Analysts Gartner expect almost 270 million smartphones to be sold around the world this year, up 56 per cent from 2009. In comparison, they forecast only a 19 per cent increase in worldwide PC sales to 368 million units this year: a huge incentive for Microsoft to successfully extend its brand and product range into new areas.

User experience should be at the forefront of product design

Microsoft’s strategy to extend itself into potentially lucrative technologies has been hampered by the impressive products of new entrants. In the last few years the ever evolving smartphone market has moved in new directions. The iPhone for example focuses on giving people the now ubiquitous finger control rather than use of a stylus (very much a Microsoft PDA accessory feature). Microsoft has, until now it seems focused on small, incremental and seemingly underwhelming changes to its software rather than the entire user experience.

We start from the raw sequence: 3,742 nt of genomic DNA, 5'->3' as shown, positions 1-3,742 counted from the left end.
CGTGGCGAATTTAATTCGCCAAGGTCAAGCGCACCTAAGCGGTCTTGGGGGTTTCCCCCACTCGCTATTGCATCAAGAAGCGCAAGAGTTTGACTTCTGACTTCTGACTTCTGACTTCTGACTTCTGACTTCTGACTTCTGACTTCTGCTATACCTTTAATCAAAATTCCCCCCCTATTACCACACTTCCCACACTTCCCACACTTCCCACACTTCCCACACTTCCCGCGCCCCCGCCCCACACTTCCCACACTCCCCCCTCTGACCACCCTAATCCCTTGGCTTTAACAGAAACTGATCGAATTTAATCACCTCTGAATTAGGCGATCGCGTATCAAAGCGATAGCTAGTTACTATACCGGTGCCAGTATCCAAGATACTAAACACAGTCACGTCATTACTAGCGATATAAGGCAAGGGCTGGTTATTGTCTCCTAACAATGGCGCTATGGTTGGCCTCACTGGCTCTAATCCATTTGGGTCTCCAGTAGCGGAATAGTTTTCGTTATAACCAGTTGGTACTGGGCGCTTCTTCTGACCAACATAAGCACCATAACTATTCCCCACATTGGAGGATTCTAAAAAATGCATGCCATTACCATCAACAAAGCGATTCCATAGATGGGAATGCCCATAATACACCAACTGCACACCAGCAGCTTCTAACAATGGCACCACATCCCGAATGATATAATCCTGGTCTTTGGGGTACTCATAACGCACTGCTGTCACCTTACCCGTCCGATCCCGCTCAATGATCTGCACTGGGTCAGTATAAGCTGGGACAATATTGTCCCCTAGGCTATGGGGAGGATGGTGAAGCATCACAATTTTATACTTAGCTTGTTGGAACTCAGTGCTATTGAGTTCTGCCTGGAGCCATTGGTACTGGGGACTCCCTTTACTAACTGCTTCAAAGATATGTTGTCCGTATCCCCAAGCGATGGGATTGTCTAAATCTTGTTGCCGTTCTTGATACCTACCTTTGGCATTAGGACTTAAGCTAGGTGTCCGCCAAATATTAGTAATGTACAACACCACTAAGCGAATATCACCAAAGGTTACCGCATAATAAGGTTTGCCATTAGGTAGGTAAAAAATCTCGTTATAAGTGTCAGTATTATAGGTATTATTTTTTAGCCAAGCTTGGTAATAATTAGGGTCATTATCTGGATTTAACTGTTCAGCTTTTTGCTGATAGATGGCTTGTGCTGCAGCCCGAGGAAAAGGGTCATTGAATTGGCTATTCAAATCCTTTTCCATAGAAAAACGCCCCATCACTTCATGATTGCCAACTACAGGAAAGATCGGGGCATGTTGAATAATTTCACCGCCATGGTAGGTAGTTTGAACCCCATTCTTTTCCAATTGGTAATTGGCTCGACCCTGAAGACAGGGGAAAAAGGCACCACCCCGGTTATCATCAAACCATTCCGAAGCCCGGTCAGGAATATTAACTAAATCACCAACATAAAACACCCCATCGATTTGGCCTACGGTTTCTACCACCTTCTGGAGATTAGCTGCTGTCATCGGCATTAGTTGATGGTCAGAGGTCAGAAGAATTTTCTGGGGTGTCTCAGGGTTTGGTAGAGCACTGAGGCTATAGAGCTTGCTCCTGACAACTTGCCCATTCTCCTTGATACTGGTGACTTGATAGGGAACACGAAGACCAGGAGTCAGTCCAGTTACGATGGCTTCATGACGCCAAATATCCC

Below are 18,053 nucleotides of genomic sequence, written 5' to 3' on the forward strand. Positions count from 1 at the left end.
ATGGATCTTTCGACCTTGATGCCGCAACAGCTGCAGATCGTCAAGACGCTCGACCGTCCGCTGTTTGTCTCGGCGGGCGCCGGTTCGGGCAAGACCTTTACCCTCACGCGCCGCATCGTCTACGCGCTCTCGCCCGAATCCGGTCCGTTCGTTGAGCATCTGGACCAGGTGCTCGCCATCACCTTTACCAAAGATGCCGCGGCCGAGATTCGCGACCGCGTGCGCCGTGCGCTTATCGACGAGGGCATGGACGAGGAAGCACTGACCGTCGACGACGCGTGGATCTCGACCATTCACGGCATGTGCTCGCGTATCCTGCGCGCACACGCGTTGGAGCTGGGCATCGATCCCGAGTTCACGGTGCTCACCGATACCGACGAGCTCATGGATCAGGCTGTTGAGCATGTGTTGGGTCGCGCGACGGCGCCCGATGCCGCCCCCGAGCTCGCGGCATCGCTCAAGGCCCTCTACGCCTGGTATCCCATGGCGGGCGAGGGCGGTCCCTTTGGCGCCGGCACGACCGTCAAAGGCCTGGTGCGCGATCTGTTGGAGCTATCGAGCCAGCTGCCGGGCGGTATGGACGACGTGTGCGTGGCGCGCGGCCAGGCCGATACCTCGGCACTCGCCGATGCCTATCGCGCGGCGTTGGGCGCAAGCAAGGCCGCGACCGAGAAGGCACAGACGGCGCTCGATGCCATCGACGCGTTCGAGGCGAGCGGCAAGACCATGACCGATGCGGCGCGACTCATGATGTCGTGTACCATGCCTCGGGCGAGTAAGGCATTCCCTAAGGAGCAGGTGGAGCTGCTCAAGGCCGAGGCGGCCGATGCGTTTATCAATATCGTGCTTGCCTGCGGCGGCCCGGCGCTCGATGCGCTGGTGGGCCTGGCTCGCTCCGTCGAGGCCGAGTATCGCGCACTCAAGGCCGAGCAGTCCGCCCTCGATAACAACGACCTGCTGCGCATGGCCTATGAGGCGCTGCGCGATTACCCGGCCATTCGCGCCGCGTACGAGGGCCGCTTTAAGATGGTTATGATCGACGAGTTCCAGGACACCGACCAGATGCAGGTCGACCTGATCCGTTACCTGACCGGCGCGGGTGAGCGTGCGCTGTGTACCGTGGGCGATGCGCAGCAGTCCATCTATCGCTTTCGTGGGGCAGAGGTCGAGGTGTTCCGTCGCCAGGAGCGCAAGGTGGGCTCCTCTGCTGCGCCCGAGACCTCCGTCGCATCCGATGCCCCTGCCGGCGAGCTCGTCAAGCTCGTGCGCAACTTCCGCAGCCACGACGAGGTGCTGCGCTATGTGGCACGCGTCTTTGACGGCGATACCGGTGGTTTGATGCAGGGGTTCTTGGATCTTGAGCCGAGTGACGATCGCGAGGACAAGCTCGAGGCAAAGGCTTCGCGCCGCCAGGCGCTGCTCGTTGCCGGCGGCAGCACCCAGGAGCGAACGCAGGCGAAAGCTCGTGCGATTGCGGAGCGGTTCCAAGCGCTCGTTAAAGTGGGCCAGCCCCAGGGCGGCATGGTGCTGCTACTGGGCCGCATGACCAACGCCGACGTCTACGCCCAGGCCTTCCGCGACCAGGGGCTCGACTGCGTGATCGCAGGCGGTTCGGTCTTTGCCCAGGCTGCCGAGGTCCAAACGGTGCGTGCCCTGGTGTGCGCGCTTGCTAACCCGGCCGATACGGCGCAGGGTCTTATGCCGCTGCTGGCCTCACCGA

As a user of its older Windows Mobile software I felt there was little focus on the user in its execution and even the most trivial of tasks was complex.  The platforms are error prone, slow and don’t give the impression that they were designed with the user in mind. With brand associations such as these it is no wonder that Microsoft has decided it must radically change its mobile offering or die.

Will they succeed?

Before analysing the actual product, an important question to consider is whether the phones will capture customers’ imagination.